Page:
Q. I understand your view on replacement theology and how we have not displaced Israel as God’s people. Through your post on “The Great Pause” I’ve seen how God has only paused His time line for Israel. In accordance with Romans 11:17, my church teaches that we are grafted into Israel. What exactly does that mean? To what extent? Are God’s promises for Israel for us too? Should we be observing Jewish feast days or is the church totally separate from Israel?
A. This “grafting in” as Paul called it takes place through the Lord Jesus. He explained this in Galatians 3:26-29, and Ephesians 2 :11-22.
It’s not that the Church has become Israel, it’s that through the Lord, Jew and Gentile have become the Church.
Both the natural branches and the grafted in branches receive nourishment from the same root, which is Christ. The Church doesn’t need to try to be separate from Israel, the Church is by definition separate from Israel.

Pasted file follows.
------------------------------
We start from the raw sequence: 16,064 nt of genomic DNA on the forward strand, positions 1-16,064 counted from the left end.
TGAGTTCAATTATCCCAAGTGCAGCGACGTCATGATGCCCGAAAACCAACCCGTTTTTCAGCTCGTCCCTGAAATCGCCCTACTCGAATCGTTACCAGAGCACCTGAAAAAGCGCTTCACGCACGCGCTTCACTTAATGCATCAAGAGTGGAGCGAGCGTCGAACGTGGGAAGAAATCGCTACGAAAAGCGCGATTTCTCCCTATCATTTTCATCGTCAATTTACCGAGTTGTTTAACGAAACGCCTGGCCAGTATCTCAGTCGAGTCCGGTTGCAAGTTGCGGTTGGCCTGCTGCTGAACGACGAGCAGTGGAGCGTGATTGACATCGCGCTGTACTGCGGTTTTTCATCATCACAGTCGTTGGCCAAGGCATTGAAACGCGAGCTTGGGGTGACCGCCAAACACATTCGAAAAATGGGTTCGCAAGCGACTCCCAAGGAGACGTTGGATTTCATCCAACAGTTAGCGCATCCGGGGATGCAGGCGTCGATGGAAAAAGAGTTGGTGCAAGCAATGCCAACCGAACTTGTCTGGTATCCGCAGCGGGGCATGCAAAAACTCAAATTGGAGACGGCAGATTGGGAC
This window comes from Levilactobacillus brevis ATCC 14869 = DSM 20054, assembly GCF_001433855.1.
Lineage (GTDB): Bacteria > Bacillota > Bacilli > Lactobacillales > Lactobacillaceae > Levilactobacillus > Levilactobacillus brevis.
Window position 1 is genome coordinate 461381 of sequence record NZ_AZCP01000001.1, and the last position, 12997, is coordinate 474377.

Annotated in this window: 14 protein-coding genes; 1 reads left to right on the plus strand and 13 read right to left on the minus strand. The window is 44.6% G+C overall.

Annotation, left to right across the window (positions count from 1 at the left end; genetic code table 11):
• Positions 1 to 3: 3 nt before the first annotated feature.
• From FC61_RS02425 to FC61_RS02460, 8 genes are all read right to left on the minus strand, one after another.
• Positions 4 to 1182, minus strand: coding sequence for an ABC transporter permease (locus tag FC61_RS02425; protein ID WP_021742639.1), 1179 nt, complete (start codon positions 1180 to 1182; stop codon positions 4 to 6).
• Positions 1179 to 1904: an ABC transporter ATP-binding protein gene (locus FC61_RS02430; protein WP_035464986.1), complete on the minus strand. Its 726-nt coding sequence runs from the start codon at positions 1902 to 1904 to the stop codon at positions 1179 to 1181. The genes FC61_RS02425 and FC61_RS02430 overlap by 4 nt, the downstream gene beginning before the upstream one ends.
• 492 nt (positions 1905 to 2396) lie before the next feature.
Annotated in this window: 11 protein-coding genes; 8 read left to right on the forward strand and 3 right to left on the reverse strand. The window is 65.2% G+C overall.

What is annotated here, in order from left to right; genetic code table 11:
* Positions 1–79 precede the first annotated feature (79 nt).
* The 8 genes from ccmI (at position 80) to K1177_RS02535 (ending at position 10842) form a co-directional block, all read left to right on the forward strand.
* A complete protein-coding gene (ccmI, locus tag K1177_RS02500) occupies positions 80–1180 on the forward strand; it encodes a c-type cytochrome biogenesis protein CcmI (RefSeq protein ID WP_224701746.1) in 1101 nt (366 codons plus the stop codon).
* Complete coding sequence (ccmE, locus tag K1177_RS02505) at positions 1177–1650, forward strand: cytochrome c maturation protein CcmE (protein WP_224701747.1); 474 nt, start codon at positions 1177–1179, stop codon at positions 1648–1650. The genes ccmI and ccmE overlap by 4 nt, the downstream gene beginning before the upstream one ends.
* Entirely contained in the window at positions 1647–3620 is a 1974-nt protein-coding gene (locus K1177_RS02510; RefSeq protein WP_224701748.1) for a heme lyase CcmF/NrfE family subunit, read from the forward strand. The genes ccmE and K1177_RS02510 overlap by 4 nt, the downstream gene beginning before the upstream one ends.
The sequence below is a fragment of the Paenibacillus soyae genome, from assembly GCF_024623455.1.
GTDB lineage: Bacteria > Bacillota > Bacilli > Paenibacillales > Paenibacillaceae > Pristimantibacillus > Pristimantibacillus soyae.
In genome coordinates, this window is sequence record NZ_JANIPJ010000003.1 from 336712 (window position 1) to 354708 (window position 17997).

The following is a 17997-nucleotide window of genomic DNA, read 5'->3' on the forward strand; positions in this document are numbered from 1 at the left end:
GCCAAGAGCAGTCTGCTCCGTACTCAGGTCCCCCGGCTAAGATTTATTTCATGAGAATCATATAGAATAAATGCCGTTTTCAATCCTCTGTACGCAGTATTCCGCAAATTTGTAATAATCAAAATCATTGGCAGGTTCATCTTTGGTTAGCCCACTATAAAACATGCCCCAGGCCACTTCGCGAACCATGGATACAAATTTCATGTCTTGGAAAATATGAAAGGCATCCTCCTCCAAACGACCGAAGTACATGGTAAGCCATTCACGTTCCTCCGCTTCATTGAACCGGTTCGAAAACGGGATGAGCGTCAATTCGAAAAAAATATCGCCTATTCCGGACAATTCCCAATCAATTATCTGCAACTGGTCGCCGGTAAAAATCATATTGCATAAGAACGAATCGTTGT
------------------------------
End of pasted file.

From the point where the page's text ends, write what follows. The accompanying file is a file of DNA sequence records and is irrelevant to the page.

Paul made this clear in Romans 11:25-27 when he said Israel has been hardened in part until the full number of gentiles has come in. He was talking about the Church being raptured. After that Israel will be saved. He was saying the same thing he heard James say in Acts 15:13-18. Israel and the Church are distinct and separate entities and God deals with them as such.
Whether you observe the Jewish feast days or not is up to you, as long as you understand you’re not required to do so.
In Colossians 2:16 Paul said not to let anyone judge you by what you eat or drink or with regard to a religious festival, a New Moon celebration, or a Sabbath day.
And in Romans 14:5 he said, “One man considers one day more sacred than another, another man considers every day alike. Each one should be fully convinced in his own mind.”